Lia - 27 / Mar / 2023
Get to know Houston Llew
Houston Llew had an amazing hero’s odyssey. Unemployment taught him a frugality and vulnerability unlike any he’d previously known. At his deepest low, he met a master enameler and something clicked. Houston knew he had found something, and that hope carried him through the challenges of living on “ramen and beer.”
A typical day consisted of failure after failure as Houston learned. Sometimes the glass was too robust, other times the makeshift garage let in too much wind. The heat of that summer was as unrelenting as Houston’s tenacity. There was no backup plan, so this had to work. And it did. After months of toiling in that makeshift garage in Atlanta, Houston finally figured out the ancient art of vitreous enamel.
In the 3rd millennium BC, the Mesopotamians developed enamel as a cloisonné technique wherein glass powder was melted between 1,380 and 1,560 °F (750 and 850 °C) within small, gold-walled cells until fusing. In Egypt the process was streamlined by using a substrate to fuse the powdered glass. As the latin vitreum for ‘glass’ hints, the colorful powder melts into a vitreous coating.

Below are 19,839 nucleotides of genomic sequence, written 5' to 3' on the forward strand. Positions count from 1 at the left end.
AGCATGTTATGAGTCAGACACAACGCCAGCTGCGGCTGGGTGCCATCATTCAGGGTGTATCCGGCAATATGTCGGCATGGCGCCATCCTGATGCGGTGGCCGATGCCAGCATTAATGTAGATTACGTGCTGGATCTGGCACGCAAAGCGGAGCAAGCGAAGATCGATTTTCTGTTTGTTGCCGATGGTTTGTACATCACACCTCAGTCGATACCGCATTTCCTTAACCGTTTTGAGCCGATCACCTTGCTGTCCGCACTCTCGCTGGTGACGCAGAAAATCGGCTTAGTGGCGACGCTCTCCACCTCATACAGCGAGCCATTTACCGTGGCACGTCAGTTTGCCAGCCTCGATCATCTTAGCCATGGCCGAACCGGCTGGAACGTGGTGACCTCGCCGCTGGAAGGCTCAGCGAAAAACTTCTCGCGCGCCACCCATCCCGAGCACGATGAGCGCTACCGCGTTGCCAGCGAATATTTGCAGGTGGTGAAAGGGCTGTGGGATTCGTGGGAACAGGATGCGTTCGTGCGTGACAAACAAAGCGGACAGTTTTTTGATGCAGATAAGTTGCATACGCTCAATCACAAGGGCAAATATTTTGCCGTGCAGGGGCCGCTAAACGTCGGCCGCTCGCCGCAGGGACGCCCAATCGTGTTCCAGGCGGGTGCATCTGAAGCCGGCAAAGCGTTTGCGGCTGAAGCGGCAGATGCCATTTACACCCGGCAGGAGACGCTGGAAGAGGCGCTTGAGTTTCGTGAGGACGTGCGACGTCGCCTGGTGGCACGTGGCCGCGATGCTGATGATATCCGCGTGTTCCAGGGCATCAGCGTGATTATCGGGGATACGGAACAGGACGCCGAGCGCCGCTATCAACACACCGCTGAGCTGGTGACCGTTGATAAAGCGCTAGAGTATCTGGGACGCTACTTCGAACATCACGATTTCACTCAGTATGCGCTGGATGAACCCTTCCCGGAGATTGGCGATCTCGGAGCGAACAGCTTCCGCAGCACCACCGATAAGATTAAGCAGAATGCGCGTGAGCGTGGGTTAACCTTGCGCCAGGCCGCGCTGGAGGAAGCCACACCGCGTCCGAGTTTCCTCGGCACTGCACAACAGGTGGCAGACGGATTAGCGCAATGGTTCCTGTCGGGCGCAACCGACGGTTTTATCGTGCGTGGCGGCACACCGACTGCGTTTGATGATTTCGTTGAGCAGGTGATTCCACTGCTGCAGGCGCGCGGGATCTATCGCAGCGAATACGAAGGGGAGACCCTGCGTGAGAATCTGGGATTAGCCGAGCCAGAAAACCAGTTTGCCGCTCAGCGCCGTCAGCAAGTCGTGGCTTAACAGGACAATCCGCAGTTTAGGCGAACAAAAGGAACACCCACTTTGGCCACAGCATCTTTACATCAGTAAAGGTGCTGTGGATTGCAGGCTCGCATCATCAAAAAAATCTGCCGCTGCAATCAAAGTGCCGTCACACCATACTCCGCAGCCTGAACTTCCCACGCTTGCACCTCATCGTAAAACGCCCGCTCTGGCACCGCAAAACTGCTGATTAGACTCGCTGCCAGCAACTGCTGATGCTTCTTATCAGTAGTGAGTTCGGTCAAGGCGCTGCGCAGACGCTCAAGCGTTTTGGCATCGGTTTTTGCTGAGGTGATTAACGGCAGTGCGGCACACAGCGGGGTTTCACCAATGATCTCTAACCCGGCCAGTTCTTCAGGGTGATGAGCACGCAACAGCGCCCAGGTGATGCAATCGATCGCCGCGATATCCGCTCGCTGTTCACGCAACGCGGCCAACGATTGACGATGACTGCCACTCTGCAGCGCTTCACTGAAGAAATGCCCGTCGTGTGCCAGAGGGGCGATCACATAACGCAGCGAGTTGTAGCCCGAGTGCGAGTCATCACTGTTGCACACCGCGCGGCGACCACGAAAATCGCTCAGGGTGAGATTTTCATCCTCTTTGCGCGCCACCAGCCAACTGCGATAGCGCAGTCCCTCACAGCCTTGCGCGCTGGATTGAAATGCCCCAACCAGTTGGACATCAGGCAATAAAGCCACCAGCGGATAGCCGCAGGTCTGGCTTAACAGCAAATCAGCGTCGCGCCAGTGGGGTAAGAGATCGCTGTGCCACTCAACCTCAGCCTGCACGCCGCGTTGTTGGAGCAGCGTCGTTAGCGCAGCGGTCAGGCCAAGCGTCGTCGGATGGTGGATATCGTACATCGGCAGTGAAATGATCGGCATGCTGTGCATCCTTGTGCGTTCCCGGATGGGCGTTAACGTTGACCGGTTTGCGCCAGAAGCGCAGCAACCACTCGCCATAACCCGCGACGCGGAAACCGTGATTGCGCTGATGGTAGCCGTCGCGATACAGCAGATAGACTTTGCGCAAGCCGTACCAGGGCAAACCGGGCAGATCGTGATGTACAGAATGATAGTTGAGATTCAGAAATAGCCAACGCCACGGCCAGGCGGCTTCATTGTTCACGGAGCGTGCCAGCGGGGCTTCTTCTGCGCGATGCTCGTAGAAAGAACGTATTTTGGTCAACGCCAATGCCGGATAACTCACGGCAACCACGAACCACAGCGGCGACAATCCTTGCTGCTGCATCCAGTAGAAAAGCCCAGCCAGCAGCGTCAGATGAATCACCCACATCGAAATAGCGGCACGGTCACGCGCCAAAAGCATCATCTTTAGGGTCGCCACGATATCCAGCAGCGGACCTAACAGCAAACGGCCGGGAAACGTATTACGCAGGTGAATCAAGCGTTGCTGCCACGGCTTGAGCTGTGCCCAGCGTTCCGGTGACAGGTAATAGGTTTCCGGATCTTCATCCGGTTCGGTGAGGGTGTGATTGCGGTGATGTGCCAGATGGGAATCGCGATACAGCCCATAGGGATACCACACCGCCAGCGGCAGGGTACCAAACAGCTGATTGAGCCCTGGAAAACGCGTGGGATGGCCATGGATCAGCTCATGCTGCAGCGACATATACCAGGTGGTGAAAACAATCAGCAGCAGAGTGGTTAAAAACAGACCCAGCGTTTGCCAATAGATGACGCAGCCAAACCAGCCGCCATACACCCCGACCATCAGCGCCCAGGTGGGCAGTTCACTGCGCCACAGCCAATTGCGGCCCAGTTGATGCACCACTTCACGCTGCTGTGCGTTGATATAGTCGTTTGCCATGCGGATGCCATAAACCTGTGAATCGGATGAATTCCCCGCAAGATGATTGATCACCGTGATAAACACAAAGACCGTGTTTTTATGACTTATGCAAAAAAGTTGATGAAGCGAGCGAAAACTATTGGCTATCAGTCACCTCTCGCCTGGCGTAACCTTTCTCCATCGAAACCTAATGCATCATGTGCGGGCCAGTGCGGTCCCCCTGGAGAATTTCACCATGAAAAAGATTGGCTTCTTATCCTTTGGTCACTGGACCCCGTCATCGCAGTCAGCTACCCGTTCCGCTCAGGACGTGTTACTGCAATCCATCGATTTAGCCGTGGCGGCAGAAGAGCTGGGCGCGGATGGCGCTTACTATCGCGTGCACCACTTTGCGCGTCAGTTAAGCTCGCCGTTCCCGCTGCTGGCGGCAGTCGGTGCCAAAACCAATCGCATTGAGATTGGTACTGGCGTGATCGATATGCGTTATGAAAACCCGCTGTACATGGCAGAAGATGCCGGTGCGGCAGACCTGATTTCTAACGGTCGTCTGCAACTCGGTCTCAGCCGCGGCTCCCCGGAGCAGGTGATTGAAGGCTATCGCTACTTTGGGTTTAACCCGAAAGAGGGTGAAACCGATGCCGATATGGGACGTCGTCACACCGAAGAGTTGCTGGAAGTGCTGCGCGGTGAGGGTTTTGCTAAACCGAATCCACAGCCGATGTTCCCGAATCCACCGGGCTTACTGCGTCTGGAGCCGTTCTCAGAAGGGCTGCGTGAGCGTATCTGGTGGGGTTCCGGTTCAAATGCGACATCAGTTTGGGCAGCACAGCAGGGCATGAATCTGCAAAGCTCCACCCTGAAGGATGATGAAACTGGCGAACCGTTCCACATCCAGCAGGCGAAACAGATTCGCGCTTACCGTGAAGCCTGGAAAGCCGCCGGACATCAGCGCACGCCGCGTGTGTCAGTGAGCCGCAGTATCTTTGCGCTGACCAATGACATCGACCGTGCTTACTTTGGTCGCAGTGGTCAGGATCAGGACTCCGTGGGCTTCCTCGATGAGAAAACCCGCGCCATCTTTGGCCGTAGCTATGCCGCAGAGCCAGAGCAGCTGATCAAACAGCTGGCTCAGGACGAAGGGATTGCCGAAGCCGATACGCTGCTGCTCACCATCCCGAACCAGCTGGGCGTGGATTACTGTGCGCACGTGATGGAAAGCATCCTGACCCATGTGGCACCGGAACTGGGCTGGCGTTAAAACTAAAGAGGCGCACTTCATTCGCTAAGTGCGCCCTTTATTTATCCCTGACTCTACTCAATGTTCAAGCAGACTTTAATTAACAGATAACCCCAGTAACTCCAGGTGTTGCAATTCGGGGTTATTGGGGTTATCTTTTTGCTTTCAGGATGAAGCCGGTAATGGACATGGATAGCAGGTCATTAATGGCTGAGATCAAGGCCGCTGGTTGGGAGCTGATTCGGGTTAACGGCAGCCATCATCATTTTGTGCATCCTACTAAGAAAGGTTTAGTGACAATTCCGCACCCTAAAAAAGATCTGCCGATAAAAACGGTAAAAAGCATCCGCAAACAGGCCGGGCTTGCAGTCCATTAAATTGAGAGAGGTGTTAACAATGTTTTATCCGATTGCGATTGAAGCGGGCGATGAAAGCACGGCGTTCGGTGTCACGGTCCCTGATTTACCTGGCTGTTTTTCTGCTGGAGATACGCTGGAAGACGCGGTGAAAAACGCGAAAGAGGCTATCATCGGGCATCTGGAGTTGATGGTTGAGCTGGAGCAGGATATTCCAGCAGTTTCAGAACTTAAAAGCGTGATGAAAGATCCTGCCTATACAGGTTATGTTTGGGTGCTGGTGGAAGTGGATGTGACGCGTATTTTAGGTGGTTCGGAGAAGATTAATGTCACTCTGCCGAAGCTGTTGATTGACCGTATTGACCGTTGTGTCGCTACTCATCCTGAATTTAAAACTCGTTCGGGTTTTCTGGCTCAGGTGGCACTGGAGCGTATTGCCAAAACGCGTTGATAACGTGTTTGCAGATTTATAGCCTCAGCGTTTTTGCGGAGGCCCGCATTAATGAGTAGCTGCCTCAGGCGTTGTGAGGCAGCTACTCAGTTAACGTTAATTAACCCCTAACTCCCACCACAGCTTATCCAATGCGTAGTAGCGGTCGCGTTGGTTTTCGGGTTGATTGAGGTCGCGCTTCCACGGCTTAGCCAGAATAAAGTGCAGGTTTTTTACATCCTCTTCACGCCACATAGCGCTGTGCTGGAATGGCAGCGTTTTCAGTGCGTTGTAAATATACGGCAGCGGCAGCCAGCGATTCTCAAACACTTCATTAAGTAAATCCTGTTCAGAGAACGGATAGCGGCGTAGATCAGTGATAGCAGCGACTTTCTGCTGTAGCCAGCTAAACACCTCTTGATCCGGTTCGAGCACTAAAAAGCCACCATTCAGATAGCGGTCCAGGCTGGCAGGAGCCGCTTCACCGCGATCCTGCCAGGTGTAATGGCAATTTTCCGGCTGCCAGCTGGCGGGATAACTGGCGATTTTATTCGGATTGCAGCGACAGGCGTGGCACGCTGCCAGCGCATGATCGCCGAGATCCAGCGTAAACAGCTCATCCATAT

Houston prepares for that flow with layers of stencils almost like durable screen printing. The colorful images on copper are kiln fired. Upon fusing, the enameled copper is removed from the kiln, cools to the touch under a planchet, and is affixed then molded to a pre-drilled, wooden frame. Light cracks known as “crazing” are created during this manipulation which add to the luminescence of each piece.
It reminds us of the valuable Japanese art of Kintsugi, where broken pottery is reassembled with gold to leverage flaws and imperfections to build stronger and more emboldened art. Just as Houston embraced his struggles to empower himself and his art, you too can enjoy the positive messages and stories he tells in each piece.
As one of the few partners to carry retired Spiritiles, Blackstone’s continues to offer the Houston Llew's latest active collections. Whether in-person or online, we’d love to share this meaningful art with you.